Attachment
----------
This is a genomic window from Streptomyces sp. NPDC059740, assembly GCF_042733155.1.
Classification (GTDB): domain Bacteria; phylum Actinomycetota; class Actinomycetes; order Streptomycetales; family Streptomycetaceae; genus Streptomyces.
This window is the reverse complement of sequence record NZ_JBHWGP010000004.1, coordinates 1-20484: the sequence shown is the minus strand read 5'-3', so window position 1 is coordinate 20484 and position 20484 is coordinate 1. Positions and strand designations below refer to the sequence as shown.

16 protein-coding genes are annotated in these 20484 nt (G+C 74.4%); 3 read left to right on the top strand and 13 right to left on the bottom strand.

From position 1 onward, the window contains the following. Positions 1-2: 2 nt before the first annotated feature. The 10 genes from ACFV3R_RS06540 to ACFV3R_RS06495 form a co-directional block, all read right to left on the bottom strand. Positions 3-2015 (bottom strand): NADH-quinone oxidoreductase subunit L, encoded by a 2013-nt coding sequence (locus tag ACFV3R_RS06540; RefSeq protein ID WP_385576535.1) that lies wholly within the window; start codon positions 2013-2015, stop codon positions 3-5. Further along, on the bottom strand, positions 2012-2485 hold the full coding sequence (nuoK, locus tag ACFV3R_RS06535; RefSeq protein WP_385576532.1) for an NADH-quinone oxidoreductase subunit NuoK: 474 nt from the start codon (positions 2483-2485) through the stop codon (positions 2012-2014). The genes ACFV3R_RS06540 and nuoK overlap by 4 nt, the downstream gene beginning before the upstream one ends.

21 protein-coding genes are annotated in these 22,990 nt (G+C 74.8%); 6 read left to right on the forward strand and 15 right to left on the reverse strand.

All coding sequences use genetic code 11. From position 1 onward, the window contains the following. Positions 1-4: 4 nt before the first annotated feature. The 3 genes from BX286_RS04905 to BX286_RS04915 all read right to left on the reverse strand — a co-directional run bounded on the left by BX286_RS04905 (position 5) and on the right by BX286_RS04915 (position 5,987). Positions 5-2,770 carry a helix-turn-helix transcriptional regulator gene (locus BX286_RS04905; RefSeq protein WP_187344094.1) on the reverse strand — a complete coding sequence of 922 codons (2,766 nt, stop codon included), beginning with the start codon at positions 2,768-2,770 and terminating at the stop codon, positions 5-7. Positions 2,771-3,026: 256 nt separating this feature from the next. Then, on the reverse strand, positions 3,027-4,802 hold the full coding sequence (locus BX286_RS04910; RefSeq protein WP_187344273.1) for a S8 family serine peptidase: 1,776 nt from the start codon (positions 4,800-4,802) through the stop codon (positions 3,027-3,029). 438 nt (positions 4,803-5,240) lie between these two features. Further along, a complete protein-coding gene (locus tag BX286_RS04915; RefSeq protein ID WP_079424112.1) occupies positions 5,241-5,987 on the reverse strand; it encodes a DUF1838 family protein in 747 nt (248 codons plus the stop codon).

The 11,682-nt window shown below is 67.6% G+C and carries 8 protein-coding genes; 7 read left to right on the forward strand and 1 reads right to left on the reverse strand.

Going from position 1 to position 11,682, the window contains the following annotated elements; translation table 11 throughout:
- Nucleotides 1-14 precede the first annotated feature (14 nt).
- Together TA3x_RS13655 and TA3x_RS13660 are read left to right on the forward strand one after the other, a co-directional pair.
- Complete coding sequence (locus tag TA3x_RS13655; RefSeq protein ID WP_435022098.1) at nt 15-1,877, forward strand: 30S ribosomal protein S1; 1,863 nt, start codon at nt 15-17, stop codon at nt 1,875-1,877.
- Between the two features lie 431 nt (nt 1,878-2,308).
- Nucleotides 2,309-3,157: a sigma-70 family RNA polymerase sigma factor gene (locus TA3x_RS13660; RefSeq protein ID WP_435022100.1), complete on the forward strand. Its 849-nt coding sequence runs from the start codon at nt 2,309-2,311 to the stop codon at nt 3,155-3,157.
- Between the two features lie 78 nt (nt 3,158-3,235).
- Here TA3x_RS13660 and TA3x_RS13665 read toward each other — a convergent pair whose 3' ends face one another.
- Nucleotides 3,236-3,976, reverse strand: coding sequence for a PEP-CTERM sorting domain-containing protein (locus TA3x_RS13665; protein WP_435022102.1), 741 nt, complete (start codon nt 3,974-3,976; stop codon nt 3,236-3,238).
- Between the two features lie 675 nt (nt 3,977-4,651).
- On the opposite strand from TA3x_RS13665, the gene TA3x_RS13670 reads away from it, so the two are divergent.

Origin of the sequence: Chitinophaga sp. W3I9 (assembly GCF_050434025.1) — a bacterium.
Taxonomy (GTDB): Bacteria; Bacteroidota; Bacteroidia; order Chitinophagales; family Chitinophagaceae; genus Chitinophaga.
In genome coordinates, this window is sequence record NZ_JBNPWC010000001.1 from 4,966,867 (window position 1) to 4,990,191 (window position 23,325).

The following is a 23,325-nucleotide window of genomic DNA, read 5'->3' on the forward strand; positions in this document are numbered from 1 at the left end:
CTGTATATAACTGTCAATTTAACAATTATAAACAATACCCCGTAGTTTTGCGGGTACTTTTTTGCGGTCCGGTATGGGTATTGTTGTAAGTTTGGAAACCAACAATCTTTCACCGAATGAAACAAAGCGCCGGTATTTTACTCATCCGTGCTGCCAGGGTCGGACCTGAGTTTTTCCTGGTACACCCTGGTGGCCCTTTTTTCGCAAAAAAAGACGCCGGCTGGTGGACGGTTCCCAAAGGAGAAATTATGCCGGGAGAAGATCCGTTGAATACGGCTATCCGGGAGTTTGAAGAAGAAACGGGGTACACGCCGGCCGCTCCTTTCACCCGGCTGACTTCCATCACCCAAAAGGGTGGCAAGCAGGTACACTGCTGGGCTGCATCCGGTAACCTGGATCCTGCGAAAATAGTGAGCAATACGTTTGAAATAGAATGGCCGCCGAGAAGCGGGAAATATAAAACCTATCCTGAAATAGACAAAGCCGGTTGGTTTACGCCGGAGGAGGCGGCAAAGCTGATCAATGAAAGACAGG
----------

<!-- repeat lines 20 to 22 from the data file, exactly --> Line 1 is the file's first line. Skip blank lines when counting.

Origin of the sequence: Chitinophaga sp. W3I9 (assembly GCF_050434025.1) — a bacterium.
Taxonomy (GTDB): Bacteria; Bacteroidota; Bacteroidia; order Chitinophagales; family Chitinophagaceae; genus Chitinophaga.
In genome coordinates, this window is sequence record NZ_JBNPWC010000001.1 from 4,966,867 (window position 1) to 4,990,191 (window position 23,325).